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Eyeing a condo? Don't get blindsided by showflats on these details.

Showflats are among Singaporeans’ favourite things, and it takes only a weekend trip to IKEA to prove our point. There’s no wonder that when a new condominium launches, it attracts the entire kampung to have a look-see. Whether they’re prospective buyers or passers-by who popped in to enjoy free air-con on a sweltering afternoon, the charm of a showflat is undeniable.

This charm, however, can cloud your judgement if you belong to the former group. A showflat viewing is a multi-sensory experience, and if you are in the market for a new home, its combination of interior design, soothing music, and expensive room scents can sweep you off your feet.

To keep you grounded, we share 5 oft-overlooked but crucial aspects of condominium units that will help you make a more informed purchasing decision.

1. Actual dimensions

When visiting resale condominium units, we have the assurance that what we see is what we will get. Unfortunately, this cannot be taken for granted at showflats.

To keep the project marketable, showflats of units on the ground or top floor are often shown. From private enclosed spaces to higher ceilings, these units tout more space but cannot be taken as the standard for the entire project.

Even if the showflat weren’t modelled after units on the ground or top floor, tips and tricks to create the illusion of space are commonplace. These include enlarged door frames or customised furniture - such as beds that are king-size in breadth but not in length. To bring the sample closer to reality, you’re better off navigating it with a floor plan and measuring tape in hand.

2. “Bad” layouts

The dress-up a condominium showflat undergoes cannot be overstated. Ultimately, it is in the developers’ interest to pull out all the stops and go to great lengths to make their “display piece’ enticing. This is where assessing liveable space gets tricky.

Not all condominium units are created equal, and some floor plans are bound to trump others. In showflats, potential deal breakers to buyers - such as awkward corners and long corridors - are cleverly concealed by extensive renovation and furnishing. The catch? These workarounds often come with a hefty price tag. While they remain feasible, you might need to set aside a much larger budget than you were prepared for.

3. Distance between stacks

Ever seen HDB balconies that face LRT stations or, worse, one another? Condominiums are not spared from this predicament, too.

On paper, the distance between two stacks may not sound like much. But until you set foot on the balcony when the development has been completed, you can’t be too sure that you wouldn’t wake up to a view of your neighbours’ intimates on their laundry rack. And what good is a balcony if you don’t feel comfortable using it without blinds? That last thing you want is for unlivable space to go to waste. This distance may not be measurable with a tape, making an effort to visualise it will certainly be worthwhile.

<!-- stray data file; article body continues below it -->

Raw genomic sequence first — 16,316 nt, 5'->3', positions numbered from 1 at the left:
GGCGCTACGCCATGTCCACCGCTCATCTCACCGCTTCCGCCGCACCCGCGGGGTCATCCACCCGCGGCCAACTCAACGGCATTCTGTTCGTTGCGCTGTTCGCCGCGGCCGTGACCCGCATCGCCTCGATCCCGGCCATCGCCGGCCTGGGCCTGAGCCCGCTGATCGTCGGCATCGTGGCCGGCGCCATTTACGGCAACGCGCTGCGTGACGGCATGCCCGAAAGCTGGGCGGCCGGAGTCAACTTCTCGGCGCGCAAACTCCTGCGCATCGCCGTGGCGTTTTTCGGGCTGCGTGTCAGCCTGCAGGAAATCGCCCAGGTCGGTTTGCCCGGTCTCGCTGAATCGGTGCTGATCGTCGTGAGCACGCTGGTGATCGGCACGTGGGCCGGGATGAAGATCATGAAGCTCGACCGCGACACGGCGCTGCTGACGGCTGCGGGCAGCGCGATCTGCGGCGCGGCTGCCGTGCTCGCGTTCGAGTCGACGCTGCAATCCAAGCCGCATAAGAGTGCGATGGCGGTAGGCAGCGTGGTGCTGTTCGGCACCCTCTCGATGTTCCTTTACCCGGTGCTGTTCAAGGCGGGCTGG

While you’re at that, also consider the amenities that surround your stack. Is it a long walk to the carpark? Or is the nearby bin centre a potential source of distress? Remember, anything that could become a bargaining chip for prospective buyers in future needs to be carefully considered.

4. Facing direction

When selecting a new home, avoiding west-facing units is a ubiquitous advice among Singaporeans for good reason. There’s no doubt that this is the general rule of thumb, but it may not apply across the board.

Say, your stack faces the west but is somehow buffered by a neighbouring block thanks to the layout. Your concerns about the afternoon sun could very well be unfounded and the premium you were about to fork out may not be entirely justified. Perhaps a little bit of heat-proofing would suffice?

Apart from the sun, units that face expressways are also not ideal for the simple reason that you have an open balcony. Noise aside, the latter could be plagued with dust from heavy traffic, making it unsuitable as a workout spot or laundry yard.

Beyond the floor plan

All in all, we recommend that you take more than a cursory look at the floor plan - both of the compound and unit - so you do not end up with the shorter end of the stick. With a slew of new amenities and facilities emerging in the market, it also means that maintenance fees are climbing. Buying a home is an emotive affair, but it is just as important to be discerning so you don’t get distracted by their shine and make hasty decisions.

If you’re thinking of purchasing an upcoming condominium development, feel free to hit me (Harvey Chia) up for a non-obligatory consultation at 9199 9141.


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